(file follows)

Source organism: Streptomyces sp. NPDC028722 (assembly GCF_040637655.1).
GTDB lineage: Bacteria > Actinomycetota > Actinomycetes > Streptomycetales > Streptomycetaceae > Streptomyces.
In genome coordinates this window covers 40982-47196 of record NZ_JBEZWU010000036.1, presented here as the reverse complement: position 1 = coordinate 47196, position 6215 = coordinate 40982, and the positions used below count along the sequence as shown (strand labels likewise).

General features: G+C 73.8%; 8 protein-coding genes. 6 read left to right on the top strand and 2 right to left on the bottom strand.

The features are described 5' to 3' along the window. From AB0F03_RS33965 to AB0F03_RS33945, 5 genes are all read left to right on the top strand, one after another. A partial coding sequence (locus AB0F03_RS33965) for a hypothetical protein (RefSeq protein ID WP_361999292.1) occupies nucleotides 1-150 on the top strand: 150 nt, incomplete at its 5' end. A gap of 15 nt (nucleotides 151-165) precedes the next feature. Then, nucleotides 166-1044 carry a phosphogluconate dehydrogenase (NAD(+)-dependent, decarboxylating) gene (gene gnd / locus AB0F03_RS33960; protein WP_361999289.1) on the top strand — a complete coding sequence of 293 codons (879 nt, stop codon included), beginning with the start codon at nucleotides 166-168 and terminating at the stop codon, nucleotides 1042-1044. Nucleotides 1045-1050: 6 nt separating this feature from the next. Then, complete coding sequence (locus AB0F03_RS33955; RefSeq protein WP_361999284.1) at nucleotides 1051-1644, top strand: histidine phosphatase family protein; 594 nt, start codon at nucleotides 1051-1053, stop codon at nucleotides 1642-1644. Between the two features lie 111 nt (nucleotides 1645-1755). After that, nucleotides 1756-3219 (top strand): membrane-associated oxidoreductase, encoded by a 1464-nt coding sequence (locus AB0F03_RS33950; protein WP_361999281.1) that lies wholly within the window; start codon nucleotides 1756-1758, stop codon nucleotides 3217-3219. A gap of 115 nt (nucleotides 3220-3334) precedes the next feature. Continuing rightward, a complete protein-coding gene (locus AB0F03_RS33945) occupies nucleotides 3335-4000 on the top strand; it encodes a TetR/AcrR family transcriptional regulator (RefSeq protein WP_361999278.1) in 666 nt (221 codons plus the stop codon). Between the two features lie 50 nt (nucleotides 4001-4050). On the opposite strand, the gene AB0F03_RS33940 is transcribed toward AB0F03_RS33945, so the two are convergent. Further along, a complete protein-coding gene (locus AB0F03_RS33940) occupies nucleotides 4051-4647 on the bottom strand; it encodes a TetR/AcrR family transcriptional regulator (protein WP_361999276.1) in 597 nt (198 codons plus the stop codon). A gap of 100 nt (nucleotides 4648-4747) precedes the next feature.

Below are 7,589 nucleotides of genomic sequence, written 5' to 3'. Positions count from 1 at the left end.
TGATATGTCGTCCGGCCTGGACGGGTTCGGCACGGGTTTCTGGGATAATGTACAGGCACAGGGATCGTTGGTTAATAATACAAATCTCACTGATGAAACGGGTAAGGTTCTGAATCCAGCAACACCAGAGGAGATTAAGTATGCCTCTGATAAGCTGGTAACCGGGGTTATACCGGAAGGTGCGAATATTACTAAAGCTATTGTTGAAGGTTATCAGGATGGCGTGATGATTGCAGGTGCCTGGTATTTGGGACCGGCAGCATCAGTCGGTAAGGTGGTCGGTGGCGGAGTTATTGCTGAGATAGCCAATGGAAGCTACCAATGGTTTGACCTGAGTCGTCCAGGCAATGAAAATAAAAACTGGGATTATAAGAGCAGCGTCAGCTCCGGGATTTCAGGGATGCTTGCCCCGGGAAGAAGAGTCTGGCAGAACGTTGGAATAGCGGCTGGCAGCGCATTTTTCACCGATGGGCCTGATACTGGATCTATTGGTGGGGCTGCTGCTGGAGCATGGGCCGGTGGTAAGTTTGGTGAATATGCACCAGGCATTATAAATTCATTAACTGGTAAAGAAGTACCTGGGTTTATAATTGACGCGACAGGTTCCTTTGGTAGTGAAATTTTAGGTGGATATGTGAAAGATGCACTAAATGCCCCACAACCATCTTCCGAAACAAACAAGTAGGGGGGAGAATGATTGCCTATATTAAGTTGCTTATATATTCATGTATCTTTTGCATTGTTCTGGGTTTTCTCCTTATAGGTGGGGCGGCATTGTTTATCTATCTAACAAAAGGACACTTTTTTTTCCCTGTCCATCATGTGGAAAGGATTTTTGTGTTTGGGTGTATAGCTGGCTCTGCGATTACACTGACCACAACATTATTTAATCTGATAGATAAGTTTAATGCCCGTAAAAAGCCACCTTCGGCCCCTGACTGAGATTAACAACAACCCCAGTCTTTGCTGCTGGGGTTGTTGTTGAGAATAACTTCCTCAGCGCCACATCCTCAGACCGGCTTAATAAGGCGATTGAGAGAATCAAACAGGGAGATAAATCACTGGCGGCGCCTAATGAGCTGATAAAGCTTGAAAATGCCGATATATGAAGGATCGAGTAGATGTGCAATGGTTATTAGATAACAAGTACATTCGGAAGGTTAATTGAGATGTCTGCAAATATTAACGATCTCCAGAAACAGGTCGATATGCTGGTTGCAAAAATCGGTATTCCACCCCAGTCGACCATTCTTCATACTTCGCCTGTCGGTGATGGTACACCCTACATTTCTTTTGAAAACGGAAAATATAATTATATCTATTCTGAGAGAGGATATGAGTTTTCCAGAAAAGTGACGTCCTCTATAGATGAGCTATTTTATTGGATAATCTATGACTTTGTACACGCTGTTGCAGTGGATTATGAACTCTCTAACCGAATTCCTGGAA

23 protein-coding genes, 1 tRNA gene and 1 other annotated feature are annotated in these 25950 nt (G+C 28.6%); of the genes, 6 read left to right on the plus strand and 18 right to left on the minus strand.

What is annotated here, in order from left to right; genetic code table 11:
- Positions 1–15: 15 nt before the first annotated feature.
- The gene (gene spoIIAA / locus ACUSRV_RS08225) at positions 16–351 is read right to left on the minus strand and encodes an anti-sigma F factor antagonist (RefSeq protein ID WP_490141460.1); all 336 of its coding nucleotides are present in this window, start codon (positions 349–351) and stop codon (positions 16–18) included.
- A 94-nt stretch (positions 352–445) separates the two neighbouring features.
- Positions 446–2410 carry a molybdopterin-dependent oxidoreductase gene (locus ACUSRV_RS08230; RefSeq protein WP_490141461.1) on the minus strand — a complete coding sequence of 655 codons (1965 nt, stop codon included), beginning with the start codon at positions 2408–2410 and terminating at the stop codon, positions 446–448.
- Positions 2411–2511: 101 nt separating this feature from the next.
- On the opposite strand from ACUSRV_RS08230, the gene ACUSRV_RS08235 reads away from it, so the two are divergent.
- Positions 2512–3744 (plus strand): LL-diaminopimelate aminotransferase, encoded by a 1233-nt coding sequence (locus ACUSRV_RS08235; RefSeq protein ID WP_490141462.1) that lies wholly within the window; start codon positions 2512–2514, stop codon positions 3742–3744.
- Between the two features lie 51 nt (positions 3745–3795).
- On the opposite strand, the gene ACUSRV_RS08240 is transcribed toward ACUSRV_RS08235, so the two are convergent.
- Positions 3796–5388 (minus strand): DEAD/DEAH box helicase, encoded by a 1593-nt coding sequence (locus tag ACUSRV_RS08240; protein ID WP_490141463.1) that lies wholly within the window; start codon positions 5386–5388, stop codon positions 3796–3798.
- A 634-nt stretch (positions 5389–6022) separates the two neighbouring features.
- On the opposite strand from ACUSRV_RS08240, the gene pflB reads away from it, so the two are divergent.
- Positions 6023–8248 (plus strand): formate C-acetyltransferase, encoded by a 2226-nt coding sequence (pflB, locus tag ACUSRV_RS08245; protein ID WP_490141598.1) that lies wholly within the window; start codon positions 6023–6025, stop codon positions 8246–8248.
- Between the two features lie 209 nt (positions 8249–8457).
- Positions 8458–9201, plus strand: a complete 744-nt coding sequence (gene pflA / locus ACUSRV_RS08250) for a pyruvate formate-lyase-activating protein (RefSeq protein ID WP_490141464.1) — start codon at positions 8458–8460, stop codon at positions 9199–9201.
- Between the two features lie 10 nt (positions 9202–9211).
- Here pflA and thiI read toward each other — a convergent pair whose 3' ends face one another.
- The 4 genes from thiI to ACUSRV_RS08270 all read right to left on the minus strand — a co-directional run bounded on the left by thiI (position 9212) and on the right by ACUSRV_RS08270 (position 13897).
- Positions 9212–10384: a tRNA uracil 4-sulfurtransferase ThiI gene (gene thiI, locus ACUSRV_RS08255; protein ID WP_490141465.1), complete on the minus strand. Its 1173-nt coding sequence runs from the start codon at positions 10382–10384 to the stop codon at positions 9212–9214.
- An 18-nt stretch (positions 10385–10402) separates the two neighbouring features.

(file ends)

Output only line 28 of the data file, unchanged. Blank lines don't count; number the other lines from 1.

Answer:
- Positions 9212–10384: a tRNA uracil 4-sulfurtransferase ThiI gene (gene thiI, locus ACUSRV_RS08255; protein ID WP_490141465.1), complete on the minus strand. Its 1173-nt coding sequence runs from the start codon at positions 10382–10384 to the stop codon at positions 9212–9214.